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Local Green Expands Healthy Fast Food from Atlanta to Disney Springs

By Jada F. Smith

Zak Wallace didn’t grow up in a food desert, per say. How could it have been, when the streets of his Atlanta neighborhood were lined with burger joints, chicken chains, and soul food spots? When grocery stores were packed to the brim with boxes of this and bags of that? When you could always grab some chips or cheese crackers from a nearby gas station?

No, there was never a lack of food. Especially not in Wallace’s neck of East Atlanta, where parts of the Black community were thriving in so many other ways.  But when it came to sustenance, there was an overrepresentation of the same kinds of foods: highly processed snacks and meals that were heavy on the meat, salt, sugar, and additives.

“I never saw a smoothie place,” he said, looking back on the nutritional landscape that he grew up in. “I never saw anything that was promoting fresh, healthy, and energetic.”

Though “food desert” has become a popular term over the past few years, it would be reductive to apply that label to the foodscape Wallace grew up in. And “food swamp” doesn’t work either, as researchers have pointed out that swamps still have a certain level of biodiversity and ecological balance – which meets the nutritional needs of the living things they host – that these environments don’t. In fact, across America, these kinds of foodscapes transcend comparisons to the natural world, as such grossly imbalanced and non-nurturing environments do not exist in nature.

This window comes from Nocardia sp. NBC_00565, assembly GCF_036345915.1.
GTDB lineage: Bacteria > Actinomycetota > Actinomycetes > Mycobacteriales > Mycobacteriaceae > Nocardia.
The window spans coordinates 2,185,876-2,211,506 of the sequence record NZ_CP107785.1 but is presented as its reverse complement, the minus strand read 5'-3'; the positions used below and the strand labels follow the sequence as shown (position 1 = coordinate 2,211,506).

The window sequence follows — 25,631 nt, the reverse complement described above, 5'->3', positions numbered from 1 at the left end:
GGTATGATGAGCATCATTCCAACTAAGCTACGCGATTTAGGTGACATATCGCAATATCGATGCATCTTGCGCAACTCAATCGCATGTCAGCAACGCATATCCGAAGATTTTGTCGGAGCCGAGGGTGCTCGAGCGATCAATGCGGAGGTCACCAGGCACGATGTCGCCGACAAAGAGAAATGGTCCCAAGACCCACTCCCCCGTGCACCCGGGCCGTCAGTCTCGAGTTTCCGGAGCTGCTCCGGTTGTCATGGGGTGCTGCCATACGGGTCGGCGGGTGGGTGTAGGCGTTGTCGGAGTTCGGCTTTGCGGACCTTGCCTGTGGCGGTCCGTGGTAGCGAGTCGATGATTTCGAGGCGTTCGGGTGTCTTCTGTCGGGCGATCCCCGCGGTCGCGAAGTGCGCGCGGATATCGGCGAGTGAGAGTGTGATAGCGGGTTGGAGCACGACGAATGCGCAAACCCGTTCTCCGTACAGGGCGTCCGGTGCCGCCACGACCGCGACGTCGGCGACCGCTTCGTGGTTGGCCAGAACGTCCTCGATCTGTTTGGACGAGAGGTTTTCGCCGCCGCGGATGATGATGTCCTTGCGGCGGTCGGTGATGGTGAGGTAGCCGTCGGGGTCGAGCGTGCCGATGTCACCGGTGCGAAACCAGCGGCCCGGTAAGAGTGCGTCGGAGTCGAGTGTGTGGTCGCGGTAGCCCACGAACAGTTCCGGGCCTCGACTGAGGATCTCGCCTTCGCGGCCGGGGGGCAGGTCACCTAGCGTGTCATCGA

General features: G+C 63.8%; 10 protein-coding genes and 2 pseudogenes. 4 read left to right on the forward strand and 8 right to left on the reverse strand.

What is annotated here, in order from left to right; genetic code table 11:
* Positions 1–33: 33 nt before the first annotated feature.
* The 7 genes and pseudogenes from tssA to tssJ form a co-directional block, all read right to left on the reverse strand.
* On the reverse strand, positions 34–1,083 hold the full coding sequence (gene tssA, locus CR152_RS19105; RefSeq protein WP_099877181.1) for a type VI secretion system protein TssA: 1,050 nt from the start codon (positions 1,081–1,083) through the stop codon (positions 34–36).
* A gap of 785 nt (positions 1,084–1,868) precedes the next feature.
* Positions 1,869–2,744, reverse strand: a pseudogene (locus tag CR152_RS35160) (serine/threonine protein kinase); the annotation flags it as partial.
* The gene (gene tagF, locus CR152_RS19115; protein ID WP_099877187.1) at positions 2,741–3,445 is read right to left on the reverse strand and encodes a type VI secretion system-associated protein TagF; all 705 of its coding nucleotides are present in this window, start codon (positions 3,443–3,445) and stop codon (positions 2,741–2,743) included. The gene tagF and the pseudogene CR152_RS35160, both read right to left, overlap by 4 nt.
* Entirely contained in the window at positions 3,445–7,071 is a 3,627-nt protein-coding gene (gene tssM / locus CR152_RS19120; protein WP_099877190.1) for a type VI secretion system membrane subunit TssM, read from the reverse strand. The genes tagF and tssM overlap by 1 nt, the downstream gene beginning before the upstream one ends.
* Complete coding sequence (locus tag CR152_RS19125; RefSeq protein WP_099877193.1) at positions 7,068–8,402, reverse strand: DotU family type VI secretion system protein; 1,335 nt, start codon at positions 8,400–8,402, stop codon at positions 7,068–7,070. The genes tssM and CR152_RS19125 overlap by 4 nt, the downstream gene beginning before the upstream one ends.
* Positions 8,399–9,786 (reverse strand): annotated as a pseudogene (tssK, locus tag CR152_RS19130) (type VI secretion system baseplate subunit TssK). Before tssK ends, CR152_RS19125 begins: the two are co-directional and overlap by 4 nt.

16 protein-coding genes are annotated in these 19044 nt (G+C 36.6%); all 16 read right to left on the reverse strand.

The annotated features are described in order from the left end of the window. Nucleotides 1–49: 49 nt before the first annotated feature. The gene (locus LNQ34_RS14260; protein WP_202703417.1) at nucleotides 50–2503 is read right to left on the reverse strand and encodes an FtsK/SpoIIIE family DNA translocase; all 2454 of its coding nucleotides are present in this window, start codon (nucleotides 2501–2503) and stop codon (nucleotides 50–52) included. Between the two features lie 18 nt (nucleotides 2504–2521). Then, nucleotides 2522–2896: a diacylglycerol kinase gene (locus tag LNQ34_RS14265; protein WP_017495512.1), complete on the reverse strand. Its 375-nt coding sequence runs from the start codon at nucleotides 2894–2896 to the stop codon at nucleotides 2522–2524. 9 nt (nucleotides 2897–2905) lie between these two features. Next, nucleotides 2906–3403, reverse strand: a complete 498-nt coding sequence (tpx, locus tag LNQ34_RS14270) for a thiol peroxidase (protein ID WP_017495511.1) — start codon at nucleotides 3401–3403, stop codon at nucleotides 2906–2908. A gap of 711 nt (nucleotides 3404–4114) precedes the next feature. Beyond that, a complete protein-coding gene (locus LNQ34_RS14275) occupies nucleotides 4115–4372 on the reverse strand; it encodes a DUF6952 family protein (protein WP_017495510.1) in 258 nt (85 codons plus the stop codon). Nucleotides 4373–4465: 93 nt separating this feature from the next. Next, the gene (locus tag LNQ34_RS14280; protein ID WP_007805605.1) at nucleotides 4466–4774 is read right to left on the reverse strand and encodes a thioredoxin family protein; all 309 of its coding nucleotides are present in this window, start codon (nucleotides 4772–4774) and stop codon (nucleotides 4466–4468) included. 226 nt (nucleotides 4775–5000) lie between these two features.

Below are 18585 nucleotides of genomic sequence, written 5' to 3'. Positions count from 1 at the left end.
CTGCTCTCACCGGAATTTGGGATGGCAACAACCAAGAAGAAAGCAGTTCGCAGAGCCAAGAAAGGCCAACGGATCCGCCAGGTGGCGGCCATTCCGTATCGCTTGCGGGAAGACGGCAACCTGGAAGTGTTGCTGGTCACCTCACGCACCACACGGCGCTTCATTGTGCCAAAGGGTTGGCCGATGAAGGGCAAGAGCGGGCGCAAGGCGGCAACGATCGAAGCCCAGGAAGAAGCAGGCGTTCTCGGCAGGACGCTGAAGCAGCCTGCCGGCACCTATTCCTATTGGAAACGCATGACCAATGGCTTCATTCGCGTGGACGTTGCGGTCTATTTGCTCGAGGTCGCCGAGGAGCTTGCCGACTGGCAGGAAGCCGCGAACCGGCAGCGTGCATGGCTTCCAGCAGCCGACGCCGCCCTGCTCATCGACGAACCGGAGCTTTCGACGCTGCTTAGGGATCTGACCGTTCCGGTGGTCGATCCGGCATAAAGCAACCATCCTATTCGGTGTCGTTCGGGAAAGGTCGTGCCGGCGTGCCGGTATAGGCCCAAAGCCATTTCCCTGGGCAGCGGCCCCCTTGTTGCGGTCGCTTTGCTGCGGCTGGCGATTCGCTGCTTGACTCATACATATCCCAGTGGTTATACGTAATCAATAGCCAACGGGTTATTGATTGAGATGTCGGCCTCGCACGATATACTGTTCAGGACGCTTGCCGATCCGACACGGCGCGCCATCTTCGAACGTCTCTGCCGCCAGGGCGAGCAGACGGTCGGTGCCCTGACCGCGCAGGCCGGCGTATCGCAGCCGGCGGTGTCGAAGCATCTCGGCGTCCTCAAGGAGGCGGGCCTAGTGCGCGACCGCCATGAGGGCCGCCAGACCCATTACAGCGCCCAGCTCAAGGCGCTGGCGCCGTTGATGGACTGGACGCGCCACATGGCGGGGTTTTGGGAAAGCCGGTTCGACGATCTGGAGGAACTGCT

Instead, these artificial constructs are “the result of systemic racism and oppression in the form of zoning codes, lending practices, and other discriminatory policies rooted in white supremacy,” Nina Seville of Healthy People & Thriving Communities writes. “Using the term desert [or swamp] implies that the lack of healthy and affordable food is somehow naturally occurring and obscures that it is a direct result of racially discriminatory policies and systematic disinvestment in these communities.”

That’s why people in academia have started to call the phenomenon “food apartheid” or “food oppression.” For Wallace, creating Local Green – which aims to provide affordable, attractive, delicious, fresh food alternatives to the foodscape he grew up in – was a chance to break himself, and his whole community, free.

Planting the seeds

A plate of healthy food from Local Green Atlanta, which is expanding to Disney Springs in Orlando.

“It was a lifelong process,” Wallace said about un-learning the food habits that he developed as a child. But the light bulb flickered on one day while he was out getting brunch in San Francisco. The reviews of this particular restaurant were excellent, he says, so he wasn’t surprised by the line that wrapped down the block. It was the nature of that line that struck him instead.

“There were a lot of families; different tiers of the whole family tree,” he remembered, from the great grandparents down to the grandbabies. “I’m looking at them and thinking to myself, ‘man, this is interesting. Clearly these people are 80+ years old, but they’re able to stand in line and wait this long. I didn’t know any other Black grandparents who are able to stand in line and wait this long.”